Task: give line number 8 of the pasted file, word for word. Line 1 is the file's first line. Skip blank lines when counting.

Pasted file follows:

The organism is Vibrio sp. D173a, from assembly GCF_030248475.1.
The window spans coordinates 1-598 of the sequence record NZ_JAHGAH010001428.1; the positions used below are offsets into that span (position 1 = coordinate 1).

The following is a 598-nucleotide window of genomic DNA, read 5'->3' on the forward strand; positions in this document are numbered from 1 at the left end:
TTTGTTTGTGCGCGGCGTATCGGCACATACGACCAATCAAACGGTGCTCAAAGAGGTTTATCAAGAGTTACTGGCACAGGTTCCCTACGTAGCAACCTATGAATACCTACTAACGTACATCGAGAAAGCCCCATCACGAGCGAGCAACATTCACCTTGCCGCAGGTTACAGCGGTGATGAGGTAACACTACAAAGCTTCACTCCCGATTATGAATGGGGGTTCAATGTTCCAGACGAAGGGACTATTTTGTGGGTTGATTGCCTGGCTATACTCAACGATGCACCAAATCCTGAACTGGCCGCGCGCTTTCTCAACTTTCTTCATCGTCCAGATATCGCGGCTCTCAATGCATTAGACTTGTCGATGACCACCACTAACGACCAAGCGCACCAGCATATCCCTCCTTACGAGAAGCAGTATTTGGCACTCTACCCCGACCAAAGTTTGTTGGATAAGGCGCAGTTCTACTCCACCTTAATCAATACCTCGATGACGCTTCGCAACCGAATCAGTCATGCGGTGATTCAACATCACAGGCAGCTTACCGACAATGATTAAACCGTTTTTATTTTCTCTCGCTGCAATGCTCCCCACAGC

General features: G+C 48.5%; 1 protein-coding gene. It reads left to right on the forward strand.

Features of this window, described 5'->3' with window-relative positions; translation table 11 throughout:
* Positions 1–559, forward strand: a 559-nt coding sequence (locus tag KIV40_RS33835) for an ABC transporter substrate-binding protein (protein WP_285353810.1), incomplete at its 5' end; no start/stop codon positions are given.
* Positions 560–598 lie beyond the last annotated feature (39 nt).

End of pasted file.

* Positions 560–598 lie beyond the last annotated feature (39 nt).